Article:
Tonight I submitted my Field Day 2020 dupe sheet and multiplier qualifications. My score is 212. It’s meager. I could’ve done better, but I learned things (see the link above for a recount of the difficulties I met during the event).
Contacts (31 points)
- 5 digital, 2x multiplier = 10
- 21 phone, 1x multiplier = 21
Contact Multipliers (2x):
- Below 150 Watt output power = 2x
Bonus points (+150):
- 100% Emergency Power = 100
- Web submission of forms = 50 (a freebie, instead of mailing)
((5 dig * 2) + (21 ph)) * 2 power + 150 bonus = 212 total
I mean, if I hadn’t made the investment in batteries and instead ran on commercial power, my score would’ve only been 112, so there’s that (eesh, perspective).
And, sadly, my score can go down. The ARRL contest team has to computationally verify that all the stations I logged on my dupe sheet also themselves logged that they contacted me. There’s no timestamp in the dupe sheet log, but the callsigns, classes, sections, and mode must match. If something doesn’t jive, they scratch it and I lose that contact. So, even though contesting can be an individual sport, we’re all still in it together. Don’t be that guy who doesn’t submit good logs in a contest. Verify correct info before moving along, and help a brother out.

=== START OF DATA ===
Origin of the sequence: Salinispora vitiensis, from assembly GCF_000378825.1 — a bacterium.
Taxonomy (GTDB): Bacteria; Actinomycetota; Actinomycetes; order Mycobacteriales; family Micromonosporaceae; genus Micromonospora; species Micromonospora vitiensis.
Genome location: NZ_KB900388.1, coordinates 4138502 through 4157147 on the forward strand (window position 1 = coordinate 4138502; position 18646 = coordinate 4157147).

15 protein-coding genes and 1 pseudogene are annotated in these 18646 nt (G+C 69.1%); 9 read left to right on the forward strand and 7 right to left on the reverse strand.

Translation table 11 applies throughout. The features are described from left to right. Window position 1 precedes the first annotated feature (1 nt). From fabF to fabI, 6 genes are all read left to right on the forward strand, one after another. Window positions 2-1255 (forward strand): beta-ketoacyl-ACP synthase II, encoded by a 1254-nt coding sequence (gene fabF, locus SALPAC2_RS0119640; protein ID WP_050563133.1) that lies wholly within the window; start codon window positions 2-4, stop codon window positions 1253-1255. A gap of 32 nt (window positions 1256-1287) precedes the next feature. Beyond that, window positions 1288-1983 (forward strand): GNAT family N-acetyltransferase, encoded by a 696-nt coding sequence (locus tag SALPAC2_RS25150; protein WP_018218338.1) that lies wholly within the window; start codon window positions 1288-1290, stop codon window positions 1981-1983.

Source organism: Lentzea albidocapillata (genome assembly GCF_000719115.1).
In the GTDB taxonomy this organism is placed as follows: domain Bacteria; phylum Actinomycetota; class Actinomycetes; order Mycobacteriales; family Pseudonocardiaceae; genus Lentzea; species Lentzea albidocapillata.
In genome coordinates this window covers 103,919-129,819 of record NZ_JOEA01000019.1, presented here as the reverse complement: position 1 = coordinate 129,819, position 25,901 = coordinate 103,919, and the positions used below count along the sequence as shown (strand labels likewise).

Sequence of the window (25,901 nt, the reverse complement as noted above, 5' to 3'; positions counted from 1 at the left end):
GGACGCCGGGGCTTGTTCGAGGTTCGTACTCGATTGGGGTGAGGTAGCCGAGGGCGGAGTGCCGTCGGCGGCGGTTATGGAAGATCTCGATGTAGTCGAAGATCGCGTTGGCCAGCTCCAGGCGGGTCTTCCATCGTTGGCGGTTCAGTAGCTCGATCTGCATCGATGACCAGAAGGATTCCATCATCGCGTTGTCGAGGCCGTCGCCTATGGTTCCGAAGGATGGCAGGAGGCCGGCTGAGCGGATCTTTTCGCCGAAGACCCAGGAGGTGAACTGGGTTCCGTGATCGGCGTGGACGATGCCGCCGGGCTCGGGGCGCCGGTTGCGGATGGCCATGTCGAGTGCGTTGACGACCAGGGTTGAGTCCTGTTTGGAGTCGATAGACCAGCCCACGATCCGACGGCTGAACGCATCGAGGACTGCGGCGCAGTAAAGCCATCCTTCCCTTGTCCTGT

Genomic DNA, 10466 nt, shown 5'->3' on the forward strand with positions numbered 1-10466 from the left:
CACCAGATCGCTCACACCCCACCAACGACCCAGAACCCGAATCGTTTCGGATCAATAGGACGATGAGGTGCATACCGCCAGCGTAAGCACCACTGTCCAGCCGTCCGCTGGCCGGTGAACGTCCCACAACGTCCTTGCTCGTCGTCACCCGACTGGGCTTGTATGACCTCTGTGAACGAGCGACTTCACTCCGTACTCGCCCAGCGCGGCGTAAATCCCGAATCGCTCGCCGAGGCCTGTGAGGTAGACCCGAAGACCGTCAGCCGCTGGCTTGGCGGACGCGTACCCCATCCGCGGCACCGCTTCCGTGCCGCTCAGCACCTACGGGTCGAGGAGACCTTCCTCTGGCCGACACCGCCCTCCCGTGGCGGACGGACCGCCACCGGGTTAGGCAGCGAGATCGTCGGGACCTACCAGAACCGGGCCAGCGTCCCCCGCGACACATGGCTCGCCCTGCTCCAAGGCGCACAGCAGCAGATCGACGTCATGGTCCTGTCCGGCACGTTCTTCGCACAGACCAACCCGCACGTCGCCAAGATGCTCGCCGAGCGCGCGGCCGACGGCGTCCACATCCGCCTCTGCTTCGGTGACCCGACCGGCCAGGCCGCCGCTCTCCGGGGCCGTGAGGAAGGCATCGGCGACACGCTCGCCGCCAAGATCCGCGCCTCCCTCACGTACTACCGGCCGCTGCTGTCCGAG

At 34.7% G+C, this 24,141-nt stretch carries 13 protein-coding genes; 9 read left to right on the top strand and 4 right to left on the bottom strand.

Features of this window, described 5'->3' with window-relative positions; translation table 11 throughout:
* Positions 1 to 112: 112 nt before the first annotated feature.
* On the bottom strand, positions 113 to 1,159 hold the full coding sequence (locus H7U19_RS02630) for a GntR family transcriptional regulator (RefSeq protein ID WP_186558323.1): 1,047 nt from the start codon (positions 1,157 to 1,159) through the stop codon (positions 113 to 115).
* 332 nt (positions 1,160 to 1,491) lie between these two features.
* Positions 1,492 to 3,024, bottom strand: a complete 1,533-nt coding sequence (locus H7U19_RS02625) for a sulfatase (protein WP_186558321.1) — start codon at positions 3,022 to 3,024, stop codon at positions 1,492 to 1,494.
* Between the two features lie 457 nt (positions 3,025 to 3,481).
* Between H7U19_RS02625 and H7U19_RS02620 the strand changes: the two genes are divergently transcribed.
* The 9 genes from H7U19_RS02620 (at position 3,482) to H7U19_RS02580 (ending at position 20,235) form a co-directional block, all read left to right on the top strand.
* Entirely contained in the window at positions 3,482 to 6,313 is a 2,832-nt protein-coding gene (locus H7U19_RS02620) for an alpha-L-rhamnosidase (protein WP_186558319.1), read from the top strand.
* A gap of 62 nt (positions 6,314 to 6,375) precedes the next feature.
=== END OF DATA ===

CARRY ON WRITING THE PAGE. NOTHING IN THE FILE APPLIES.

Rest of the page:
There are a some things about Field Day that I had assumed wrong, and after making my own submission, I know better. I misread the rules that 100% battery power would multiply my contacts score by 2; nope, that’s only a bonus point. Running my rig barefoot below 150W with no amplifier is the 2x contact multiplier. Also, no matter what the N3FJP software shows on that cool map of contacted zones, it doesn’t matter if you get all the zones; there are no bonus points for getting more zones. It’s just pretty set dressing to show to visitors and to goad participants into keeping at it.
The only thing that matters is that you log as many contacts as you can with as many multipliers as you can. But I guess that’s the spirit of contesting; learning the rules, gaming their flaws, finding the honey on the sly and going for it.
I should’ve spent more time on digital modes; it seems FT8 — and FT4 especially — were all the rage during Field Day this year, because this is the first year this mode was permitted for points. Since it’s so rapid-fire and digital modes are worth 2x points, it’s a favorable mode for logging contacts quickly. I rallied in the last 2 hours on Sunday to log points with FT8 and only got 5 contacts among the noise. Hmph.
Man, it’s weird learning all this on my own. I’ve gotten so used to having the club elders do the organizational heavy lifting every year. But it’s like skating: when your parents let go of your hand, that’s when you really learn to skate.
Perhaps next year I’ll be a more valuable contributing member to the club event.